The Actual Threat
If we design robots correctly, thinking of their function to determine the most beneficial drives, our threat isn’t simply that they will develop class awareness and turn against us. Rather, the threat we should be concerned about is mutation. We, like any robots we design, will have our own genetic code. Human genetics are spelled out in deoxyribonucleic acid (DNA) with a varying code of chemical patterns that can be transcribed into messenger RNA and then read by ribosomes which output proteins. The vast majority of mutations, be they through UV waves knocking out nucleotides, duplication errors, or what have you, are fatal to the cell. However, robotic genetic code would be found in the bits of data (1s, 0s, or superpositions of both with quantum computing) found on their hard drives and then get read and sent to their central processing unit (CPU). Just like mutations in ourselves, genetic mutations can happen on the harddrives of robots – or our computers – by electromagnetic fluctuations. If you’ve ever had a file corrupted, you’ve seen a mutation of this sort and it was fatal.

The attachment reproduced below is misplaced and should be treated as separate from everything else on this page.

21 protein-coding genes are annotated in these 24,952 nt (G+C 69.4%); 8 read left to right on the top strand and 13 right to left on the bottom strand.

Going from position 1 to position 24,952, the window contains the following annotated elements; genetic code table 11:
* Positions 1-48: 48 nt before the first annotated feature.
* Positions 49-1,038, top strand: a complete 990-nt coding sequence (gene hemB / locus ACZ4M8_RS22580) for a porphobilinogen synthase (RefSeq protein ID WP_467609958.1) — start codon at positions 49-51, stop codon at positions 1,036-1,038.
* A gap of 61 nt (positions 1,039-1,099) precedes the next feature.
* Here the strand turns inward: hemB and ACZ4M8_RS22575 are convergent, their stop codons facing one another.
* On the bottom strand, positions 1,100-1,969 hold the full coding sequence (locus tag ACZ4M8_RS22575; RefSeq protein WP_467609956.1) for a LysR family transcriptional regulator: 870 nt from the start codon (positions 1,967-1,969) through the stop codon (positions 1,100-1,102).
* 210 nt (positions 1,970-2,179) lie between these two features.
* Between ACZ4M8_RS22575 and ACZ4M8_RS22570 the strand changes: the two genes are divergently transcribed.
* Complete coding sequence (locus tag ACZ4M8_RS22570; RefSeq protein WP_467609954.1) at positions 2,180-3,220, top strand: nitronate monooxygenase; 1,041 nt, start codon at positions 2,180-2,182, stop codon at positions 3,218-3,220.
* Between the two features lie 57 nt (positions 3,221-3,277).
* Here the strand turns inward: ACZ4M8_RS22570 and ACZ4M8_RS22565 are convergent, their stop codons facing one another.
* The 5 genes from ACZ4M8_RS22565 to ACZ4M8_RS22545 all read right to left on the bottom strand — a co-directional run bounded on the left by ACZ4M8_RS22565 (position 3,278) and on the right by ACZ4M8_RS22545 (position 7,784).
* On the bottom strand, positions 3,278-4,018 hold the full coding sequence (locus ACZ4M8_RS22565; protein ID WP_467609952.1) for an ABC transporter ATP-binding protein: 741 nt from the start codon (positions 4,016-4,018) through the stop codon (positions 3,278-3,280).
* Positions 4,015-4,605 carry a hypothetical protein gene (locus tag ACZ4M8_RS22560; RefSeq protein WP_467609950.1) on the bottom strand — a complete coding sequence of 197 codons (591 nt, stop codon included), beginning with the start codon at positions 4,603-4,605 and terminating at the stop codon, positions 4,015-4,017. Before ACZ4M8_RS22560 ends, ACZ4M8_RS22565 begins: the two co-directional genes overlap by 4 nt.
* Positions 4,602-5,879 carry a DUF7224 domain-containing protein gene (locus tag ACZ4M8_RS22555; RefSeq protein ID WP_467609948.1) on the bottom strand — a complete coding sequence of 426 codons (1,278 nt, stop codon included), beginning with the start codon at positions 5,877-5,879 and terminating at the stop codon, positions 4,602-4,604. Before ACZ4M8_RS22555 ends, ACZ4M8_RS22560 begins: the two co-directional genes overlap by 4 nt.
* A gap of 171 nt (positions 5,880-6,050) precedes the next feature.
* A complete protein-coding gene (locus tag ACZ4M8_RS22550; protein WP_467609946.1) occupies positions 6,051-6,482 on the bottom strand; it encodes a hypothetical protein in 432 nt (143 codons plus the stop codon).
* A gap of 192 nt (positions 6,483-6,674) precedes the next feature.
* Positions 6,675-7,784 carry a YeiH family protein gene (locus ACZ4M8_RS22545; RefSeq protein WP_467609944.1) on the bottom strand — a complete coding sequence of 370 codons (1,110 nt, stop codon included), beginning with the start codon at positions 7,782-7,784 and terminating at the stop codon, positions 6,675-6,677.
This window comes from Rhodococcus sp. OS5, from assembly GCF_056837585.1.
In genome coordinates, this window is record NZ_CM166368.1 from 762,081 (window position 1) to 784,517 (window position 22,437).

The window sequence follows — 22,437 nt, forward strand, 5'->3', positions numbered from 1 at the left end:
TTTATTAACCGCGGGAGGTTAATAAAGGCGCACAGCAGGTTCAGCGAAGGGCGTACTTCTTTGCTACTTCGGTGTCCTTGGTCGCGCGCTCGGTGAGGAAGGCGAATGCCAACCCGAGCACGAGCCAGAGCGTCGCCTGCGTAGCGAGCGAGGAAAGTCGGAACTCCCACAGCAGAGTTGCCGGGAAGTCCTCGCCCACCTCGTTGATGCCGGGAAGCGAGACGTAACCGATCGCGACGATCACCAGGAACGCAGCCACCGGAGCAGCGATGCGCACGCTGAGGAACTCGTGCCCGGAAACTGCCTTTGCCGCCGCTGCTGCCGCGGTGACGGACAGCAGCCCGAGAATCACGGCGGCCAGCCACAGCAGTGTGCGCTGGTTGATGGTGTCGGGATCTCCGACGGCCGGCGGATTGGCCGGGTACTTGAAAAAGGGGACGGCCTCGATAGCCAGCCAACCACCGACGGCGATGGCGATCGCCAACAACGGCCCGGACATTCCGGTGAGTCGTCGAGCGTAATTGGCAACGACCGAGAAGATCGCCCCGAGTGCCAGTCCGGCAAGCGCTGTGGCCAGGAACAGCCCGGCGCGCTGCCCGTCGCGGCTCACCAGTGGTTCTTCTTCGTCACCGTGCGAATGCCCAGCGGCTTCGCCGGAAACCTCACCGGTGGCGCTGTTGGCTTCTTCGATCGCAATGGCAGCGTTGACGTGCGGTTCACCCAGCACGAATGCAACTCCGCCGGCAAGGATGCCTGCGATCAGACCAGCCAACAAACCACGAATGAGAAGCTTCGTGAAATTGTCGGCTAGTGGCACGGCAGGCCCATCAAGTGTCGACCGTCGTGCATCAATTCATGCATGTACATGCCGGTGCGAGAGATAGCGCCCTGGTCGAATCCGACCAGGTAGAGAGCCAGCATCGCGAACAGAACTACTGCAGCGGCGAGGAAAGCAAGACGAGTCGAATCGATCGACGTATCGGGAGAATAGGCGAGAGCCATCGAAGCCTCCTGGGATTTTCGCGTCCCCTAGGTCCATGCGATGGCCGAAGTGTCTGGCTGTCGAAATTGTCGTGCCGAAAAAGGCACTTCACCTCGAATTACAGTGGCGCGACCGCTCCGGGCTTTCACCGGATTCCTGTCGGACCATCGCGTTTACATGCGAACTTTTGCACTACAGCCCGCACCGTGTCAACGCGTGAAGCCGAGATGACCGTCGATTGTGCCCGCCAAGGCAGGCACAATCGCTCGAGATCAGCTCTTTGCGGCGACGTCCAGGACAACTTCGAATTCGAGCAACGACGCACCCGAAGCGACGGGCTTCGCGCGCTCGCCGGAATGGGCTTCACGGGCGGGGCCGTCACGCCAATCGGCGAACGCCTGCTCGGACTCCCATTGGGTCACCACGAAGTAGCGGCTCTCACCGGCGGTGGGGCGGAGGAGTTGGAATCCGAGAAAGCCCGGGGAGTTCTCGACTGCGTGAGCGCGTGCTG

Individual mutations of this sort are not a serious threat, but there is a nonzero chance that a series of mutations, if left unchecked, could cause robots to evolve even if they weren’t given that capability by their programmers. For example, a robot that desired to give a good performance at one time could have several bits changed in such a way that it just so happens to suddenly want to give a poor performance or even desire its bodily integrity and procreation instead. There are two eventual mutations that are a serious issue: 1) those that cause the robot to do dangerous things such as intentionally harm humans; and 2) those that cause the robot to become the type of sentient being that seeks behavior incompatible with its role. So, if their code mutates in such a fashion that causes a Westworld style host to detest their treatment, that may pose a problem to their continued existence in that societal role. First, there is a moral quandary if it is sentient because what was once a symbiotic paradise has turned into a personal hell for that host who is consistently beaten, shot, raped, and so on. Second, if this mutation were to spread to other hosts, it could create a sort of robot apocalypse scenario we have envisioned.